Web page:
The truth at last. He is myself! I feel it,

I know my image now. I burn with love

Of my own self; I start the fire I suffer.

What shall I do? Shall I give or take the asking?

What shall I ask for? What I want is with me,

My riches make me poor. If I could only

Escape from my own body! if I could only - 

How curious a prayer form any lover - 

Be parted from my love! And now my sorrow

Is taking all my strength away; I know

I have not long to live, I shall die early,

And death is not so terrible, since it takes

My trouble from me; I am sorry only

The boy I love must die: we die together.”

He turned again to the image in the water,

Seeing it blur through tears, and the vision fading,

And as he saw it vanish, he called after:

“Where are you going? Stay: do not desert me,

I love you so. I cannot touch you; let me

Keep looking at you always, and in looking

Nourish my wretched passion!” In his grief

He tore his garment from the upper margin,

Beat his bare breast with hands as pale as marble,

And the breast took on a glow, a rosy color,

As apples are white and red, sometimes, or grapes

Can be both green and purple. The water clears,

He sees it all once more, and cannot bear it.

As yellow wax dissolves with warmth around it,

As the white frost is gone in morning sunshine,

Narcissus, in the hidden fire of passion,

Wanes slowly, with the ruddy color going,

The strength and hardihood and comeliness

Fading away, and even the very body

Echo had loved. She was sorry for him now,

Though angry still, remembering; you could hear her

Answer “Alas!” in pity, when Narcissus

Cried out “Alas!” you could hear her own hands beating

Her breast when he beat his. “Farewell, dear boy,

Beloved in vain!” were his last words, and Echo

Called the same words to him. His weary head

Sank to the greensward, and death closed the eyes

That had once marveled at their owner’s beauty.

And even in Hell, he found a pool to gaze in,

Watching his image in the Stygian water.

While in the world above, his naiad sisters

Mourned him, and dryads wept for him, and Echo

Mourned as they did, and wept with them, preparing

The funeral pile, the bier, the brandished torches,

But when they sought his body, they found nothing,

Only a flower with a yellow center

Surrounded with white petals.

I imagined that if Nico had gone with Leo to get celestial bronze in Mark of Athena he’d be starstruck by Narcissus’s good looks for like one second then go ‘pfft’ and mentally comment on how Percy was so much hotter. And then he hears Narcissus self-praising himself and his face goes black instantly and he’s all like ‘ok I’m DEFINITELY sending this mother fucker to the fields of punishment you are SO not hotter than my bae’. And then he realizes how embarrassing his train of thought was and just slams his face onto the sand and screams in frustration while Leo accidentally sets Echo’s hair on fire.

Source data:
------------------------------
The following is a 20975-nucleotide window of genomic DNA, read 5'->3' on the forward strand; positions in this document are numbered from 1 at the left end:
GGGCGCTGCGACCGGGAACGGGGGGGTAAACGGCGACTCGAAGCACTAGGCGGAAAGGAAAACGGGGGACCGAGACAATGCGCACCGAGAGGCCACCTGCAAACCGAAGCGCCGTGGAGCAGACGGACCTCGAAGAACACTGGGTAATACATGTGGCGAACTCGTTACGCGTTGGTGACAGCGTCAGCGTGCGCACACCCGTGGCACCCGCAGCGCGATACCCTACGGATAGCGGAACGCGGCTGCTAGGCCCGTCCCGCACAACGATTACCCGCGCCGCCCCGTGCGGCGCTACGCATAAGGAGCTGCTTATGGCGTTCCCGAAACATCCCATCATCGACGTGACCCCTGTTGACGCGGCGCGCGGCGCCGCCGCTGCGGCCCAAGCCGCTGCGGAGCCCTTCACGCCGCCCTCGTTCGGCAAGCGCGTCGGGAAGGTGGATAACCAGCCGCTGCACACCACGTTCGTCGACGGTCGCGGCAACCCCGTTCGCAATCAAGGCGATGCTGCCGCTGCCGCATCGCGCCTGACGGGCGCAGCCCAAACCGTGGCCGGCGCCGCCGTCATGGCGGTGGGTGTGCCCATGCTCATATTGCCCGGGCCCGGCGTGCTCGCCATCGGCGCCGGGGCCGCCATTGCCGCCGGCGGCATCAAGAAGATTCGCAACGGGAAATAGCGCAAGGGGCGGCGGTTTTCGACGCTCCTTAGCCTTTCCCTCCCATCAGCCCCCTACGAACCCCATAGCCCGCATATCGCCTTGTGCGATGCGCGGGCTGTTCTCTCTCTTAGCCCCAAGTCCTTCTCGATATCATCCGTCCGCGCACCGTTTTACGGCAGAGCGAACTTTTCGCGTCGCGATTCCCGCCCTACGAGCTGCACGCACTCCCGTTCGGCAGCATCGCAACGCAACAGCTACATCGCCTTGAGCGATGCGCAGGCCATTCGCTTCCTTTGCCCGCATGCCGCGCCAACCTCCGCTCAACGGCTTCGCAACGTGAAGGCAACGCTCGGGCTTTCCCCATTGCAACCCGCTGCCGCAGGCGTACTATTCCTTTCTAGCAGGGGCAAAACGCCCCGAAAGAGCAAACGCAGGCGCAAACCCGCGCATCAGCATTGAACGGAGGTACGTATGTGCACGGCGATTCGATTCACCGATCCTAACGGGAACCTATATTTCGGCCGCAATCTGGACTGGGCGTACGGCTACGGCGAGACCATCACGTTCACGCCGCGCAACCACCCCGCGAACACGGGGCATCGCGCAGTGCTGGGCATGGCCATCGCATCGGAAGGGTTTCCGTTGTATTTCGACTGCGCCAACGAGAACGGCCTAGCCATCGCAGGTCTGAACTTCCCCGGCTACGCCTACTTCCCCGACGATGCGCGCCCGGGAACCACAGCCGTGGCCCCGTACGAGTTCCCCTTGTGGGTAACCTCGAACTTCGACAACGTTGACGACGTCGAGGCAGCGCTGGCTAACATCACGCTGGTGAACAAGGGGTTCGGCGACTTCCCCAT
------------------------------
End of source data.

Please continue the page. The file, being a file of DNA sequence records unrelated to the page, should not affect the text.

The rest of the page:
My book of Greek myths had told me that the narcissi were named after a beautiful young man, so lovely that he had fallen in love with himself. He saw his reflection in a pool of water, and would not leave it, and, eventually, he died, so that the gods were forced to transform him into a flower. In my mind, when I had read this, I had imagined that a narcissus must be the most beautiful flower in the world. I was disappointed when I learned that it was just a less impressive daffodil.  

Neil Gaiman


flowers (2/?)

They told her not to fall in love.

Girl Goddess with a voice that would bring tears to mortal ears. Cursed to repeat the last word of every sentence. She misses it. She misses having control.

They told her not to fall in love.

You watch, hidden in your trees. He’s grace, sinfully so, as he leans down to dip his hands in the cool stream.

They told her not to fall in love.

He’s obsessed, leaning closer and closer. He should know better. The river is cruel, with hands ready to rip; hands ready to drown.

They told her not to fall in love.

Just once she longs to speak first, to warn him. She’d swallow rejection and savor the bitter taste of acid if it would save him.

They told her not to fall in love.

She lends herself to the wind, to the air. To disappear, to let it all go. She’ll become what she’s been all this time; an Echo.

L.H,Z // They told her not to fall in love, but she did anyway